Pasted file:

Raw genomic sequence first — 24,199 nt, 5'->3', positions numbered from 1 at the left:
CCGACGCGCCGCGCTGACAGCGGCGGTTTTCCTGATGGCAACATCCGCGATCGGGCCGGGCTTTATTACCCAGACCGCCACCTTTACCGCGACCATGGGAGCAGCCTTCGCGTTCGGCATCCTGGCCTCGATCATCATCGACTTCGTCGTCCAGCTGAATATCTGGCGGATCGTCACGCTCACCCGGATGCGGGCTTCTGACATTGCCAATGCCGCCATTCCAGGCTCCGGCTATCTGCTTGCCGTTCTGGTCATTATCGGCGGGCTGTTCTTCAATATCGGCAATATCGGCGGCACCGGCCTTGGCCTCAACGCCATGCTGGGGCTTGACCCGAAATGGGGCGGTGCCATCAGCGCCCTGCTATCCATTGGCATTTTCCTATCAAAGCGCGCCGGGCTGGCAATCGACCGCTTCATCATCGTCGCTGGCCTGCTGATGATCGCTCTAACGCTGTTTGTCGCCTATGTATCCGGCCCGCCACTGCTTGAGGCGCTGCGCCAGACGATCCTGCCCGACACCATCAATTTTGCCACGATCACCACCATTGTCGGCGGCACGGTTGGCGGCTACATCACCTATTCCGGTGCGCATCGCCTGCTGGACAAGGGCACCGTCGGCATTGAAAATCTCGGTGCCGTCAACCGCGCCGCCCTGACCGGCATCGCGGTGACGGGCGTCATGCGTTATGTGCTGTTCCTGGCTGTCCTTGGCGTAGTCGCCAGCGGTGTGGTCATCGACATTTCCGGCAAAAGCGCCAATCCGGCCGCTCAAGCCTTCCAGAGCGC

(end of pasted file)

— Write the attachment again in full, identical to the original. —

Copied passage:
Raw genomic sequence first — 24,199 nt, 5'->3', positions numbered from 1 at the left:
CCGACGCGCCGCGCTGACAGCGGCGGTTTTCCTGATGGCAACATCCGCGATCGGGCCGGGCTTTATTACCCAGACCGCCACCTTTACCGCGACCATGGGAGCAGCCTTCGCGTTCGGCATCCTGGCCTCGATCATCATCGACTTCGTCGTCCAGCTGAATATCTGGCGGATCGTCACGCTCACCCGGATGCGGGCTTCTGACATTGCCAATGCCGCCATTCCAGGCTCCGGCTATCTGCTTGCCGTTCTGGTCATTATCGGCGGGCTGTTCTTCAATATCGGCAATATCGGCGGCACCGGCCTTGGCCTCAACGCCATGCTGGGGCTTGACCCGAAATGGGGCGGTGCCATCAGCGCCCTGCTATCCATTGGCATTTTCCTATCAAAGCGCGCCGGGCTGGCAATCGACCGCTTCATCATCGTCGCTGGCCTGCTGATGATCGCTCTAACGCTGTTTGTCGCCTATGTATCCGGCCCGCCACTGCTTGAGGCGCTGCGCCAGACGATCCTGCCCGACACCATCAATTTTGCCACGATCACCACCATTGTCGGCGGCACGGTTGGCGGCTACATCACCTATTCCGGTGCGCATCGCCTGCTGGACAAGGGCACCGTCGGCATTGAAAATCTCGGTGCCGTCAACCGCGCCGCCCTGACCGGCATCGCGGTGACGGGCGTCATGCGTTATGTGCTGTTCCTGGCTGTCCTTGGCGTAGTCGCCAGCGGTGTGGTCATCGACATTTCCGGCAAAAGCGCCAATCCGGCCGCTCAAGCCTTCCAGAGCGC